Two years ago, after surviving 12 tours of duty in Iraq, former Australian Special Forces soldier Damien Mander was searching for a fresh challenge.
He found it in an unlikely place.
“A week before I arrived in Zimbabwe, I couldn’t have shown you where it was on a map. My visit to the country was just part of an adventure, really. Sitting in Melbourne after Iraq, I had an idea to visit Africa, as I’d never been there before,” Mander explained.
While traveling through Zimbabwe, though, he witnessed something that he said “flipped a switch” in his mind.
“We saw an elephant that had been poached in a national park and for me that was the catalyst,” said the tall, burly man, whose work in Iraq for an elite military squad included the protection of politicians, foreign diplomats and other VIPs.
Mander had come to Africa to escape the death and destruction he’d seen in the Middle East. Instead, he found himself staring at more horror – in the form of the bloodied, rotting carcass of an elephant, riddled with bullets and its tusks hacked off.
He told VOA, “I know what it feels like to be hunted by humans and so I’m able to sympathize with animals that are hunted by poachers.”
A white guy in the African bush…
Mander began gathering information about the poaching scourge that’s swept southern Africa in recent years. The ex-soldier heard that sophisticated international criminal networks are targeting rhinos, in particular, for their horns. The slaughter is driven by a scientifically disproven belief in some parts of Asia that ground rhino horn cures cancer. Rhino horn now costs about $57,000 a kilogram on the black market, according to the International Rhino Foundation.
The enemies of wildlife in southern Africa are no less ruthless than the guerilla insurgents he faced in Iraq, said Mander. The poachers are using military equipment, such as night vision goggles, assault rifles and helicopters, to target rhinos more efficiently in their efforts to claim massive profits. They either shoot the rhinos dead or dart them with high doses of veterinary drugs before hacking their horns off and leaving them to bleed to death.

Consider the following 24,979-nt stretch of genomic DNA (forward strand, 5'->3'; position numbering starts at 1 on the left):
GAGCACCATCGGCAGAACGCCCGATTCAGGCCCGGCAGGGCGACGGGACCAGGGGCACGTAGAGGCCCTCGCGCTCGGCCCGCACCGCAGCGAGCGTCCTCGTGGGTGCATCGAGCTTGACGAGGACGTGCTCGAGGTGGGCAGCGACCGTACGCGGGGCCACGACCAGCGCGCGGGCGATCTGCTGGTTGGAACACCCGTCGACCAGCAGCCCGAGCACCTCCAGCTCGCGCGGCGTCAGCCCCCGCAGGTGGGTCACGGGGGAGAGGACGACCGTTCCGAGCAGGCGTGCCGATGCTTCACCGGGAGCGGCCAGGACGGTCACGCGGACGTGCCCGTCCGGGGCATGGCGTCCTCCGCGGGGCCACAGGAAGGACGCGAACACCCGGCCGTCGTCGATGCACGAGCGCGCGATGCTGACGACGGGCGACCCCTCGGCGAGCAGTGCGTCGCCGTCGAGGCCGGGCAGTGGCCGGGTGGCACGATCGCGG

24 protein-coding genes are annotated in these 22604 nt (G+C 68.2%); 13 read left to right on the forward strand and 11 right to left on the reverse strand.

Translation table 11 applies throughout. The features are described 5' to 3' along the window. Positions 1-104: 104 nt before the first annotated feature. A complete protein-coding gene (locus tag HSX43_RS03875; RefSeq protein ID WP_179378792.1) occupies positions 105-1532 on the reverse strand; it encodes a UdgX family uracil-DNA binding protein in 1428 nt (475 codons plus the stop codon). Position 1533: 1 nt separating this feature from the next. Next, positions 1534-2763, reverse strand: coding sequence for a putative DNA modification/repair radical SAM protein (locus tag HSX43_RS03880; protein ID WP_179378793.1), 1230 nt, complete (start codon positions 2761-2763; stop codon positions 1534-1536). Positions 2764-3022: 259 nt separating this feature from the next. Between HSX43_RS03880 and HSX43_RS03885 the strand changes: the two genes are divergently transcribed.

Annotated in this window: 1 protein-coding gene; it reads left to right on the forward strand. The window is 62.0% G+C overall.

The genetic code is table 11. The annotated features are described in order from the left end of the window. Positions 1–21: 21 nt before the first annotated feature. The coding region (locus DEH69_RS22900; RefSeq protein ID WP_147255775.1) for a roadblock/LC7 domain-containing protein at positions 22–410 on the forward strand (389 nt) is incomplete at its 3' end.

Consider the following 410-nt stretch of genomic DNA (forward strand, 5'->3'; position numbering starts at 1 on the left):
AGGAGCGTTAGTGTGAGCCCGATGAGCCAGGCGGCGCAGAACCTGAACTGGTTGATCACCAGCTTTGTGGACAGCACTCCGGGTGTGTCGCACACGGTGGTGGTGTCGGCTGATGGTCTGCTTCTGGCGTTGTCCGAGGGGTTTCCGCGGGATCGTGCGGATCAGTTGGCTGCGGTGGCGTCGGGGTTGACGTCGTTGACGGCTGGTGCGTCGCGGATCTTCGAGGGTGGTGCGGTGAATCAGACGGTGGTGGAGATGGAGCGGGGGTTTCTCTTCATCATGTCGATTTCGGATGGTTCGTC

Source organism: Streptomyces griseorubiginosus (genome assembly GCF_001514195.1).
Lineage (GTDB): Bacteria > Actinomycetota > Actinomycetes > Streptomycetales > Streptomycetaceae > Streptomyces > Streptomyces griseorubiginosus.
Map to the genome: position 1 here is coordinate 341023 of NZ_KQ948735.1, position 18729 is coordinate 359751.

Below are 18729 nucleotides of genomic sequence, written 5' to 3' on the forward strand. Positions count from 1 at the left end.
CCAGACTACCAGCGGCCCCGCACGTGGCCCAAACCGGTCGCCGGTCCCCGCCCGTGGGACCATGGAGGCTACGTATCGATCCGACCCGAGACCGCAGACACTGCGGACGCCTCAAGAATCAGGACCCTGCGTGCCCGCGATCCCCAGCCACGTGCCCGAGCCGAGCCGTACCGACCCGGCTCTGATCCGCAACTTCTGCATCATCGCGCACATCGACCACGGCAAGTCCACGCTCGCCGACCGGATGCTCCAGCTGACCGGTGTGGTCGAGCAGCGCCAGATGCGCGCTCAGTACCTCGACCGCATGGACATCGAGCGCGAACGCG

In the past few years, poachers have butchered more than 1,300 of the rare creatures in southern Africa. Most of them were killed in South Africa and Zimbabwe.
During his tour of the region, Mander became increasingly convinced that his specialized military skills could contribute significantly to efforts to prevent poaching.
“One of the things I noticed the most when traveling through Africa…is that rangers just are not trained to do their jobs properly,” he said. “And these guys are going out and putting their lives on the line every day, and they deserve to have the training that’s going to give them their best chance of survival and their best chance of achieving in their job.”
Mander offered to provide this training, free of charge, to wildlife rangers throughout southern Africa. “I knocked on doors in South Africa, Namibia, Botswana and Zambia, but I couldn’t get a start with an anti-poaching unit,” he said.
Mander now acknowledges that the suspicion with which he was treated by regional wildlife authorities in 2010 was “justifiable.” He said, “I mean, you’ve got some guy from Australia coming and knocking on doors in Africa and saying, ‘I want to help you with your problems’ – a white guy with a Special Forces background trying to run around the bush in Africa.”
Baghdad tactics applied to Africa
But Mander refused to give up … his desire to help to save Africa’s rhinos. Because no game reserve would take a chance on allowing a person with no previous experience in the wildlife industry to train their staff, he made what he now calls a “crazy but correct” decision. He sold his assets in Australia and used all the money he’d earned in Iraq to fund the establishment of his own ranger training center. After talks with Zimbabwean authorities, he based it at Victoria Falls and named it the International Anti-Poaching Foundation.
Some of the wildlife parks that initially didn’t trust the Iraq War veteran now send their rangers to him to be trained to use military tactics against the poachers.
Mander explained, “We haven’t got the funding to purchase helicopters and other aircraft that would enable us to meet the (poaching) threat head on in terms of force, so we have to rely on the way we prepare ourselves for this fight. It comes down to skills and training to enable us to stop the poachers.”
In Iraq, he was also project manager for the Iraq Special Police Training Academy in northern Baghdad, where he helped train hundreds of paramilitary police officers.
“Baghdad is very different to the bush of Africa but many of the principles of security and policing that we applied there can be applied against poachers in Africa,” said the former Special Forces operative.